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Driver involved in fatal Apple store crash pleads not guilty

Bradley Rein of Hingham is arraigned in Brockton Superior Court on multiple charges as a result of driving his SUV into the Hingham Apple Store last year, one person was killed and a number injured, Monday April 24, 2023 in Brockton, Mass. (Greg Derr/The Patriot Ledger via AP, Pool)

BROCKTON, Mass. — The driver of an SUV that crashed into a Massachusetts Apple store, killing one man and injuring nearly two dozen other people, was traveling as fast as 60 miles per hour (96 kilometers per hour) in the seconds before the crash and did not apply his brakes as he had told investigators, a prosecutor said in court Monday.

Bradley Rein, 53, pleaded not guilty in Superior Court in Brockton to charges including second-degree murder and 22 counts of assault and battery with a dangerous weapon in connection with the Nov. 21 crash at an outdoor shopping plaza in Hingham, just south of Boston.

Kevin Bradley, 65, of Wayne, New Jersey, who was doing construction work at the store, died when he was struck by Rein's 2019 Toyota 4Runner, prosecutors said. The other 22 victims were either struck by the SUV or by debris as it went through the store, prosecutors said.

Rein's vehicle “accelerated to a high speed ... before it veered to the left, drove up onto the sidewalk and then crashed through the glass door of the Apple store, went across the sales floor and crashed into the rear wall of the store,” prosecutor David Cutshall said in court.

An analysis of the vehicle's data recorder indicated that in the five seconds prior to the crash, it accelerated to up to 60 mph and there was no indication that the brakes were applied.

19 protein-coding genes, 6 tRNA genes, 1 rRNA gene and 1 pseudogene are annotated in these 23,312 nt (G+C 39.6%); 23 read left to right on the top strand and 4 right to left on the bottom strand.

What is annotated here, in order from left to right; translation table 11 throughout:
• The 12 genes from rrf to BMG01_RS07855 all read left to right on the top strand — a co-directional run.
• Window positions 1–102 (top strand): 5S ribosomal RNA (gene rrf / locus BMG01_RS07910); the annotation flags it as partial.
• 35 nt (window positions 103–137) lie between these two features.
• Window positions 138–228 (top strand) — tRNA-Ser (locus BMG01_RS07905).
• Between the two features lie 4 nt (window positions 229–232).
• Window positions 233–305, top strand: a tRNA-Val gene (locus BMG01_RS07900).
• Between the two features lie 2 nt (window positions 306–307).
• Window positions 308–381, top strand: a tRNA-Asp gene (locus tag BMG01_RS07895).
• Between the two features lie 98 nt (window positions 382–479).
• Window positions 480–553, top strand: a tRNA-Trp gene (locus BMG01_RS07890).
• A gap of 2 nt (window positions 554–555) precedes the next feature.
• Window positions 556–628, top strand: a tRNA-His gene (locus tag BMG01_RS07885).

Rein previously told investigators that when his right foot became stuck on the accelerator and he tried to apply his brakes with his other foot.

The vehicle also turned left at the last moment before the crash, Cutshall said.

Rein's attorney, Joan Fund, said after the arraignment that the crash was an accident, and she questioned the accuracy of the vehicle's data recorder.

“The data they collect is not infallible, and they do make mistakes, and we will show that through the trial process," she said.

Rein was not impaired by drugs or alcohol, and state police investigators found no mechanical issues with the SUV that would have contributed to the crash, Cutshall said.

Under an agreement between the prosecution and defense, Rein will remain free on the $100,000 bail he posted after his district court arraignment under several conditions including that he not drive and wear a GPS tracking device.

Rein was indicted on the upgraded murder charge in late March.

His next court date is June 21.

Several victims have filed lawsuits against the owner of the property, the developer, the management of the property, Apple and Rein, alleging negligence.

Mark Pratt, The Associated Press

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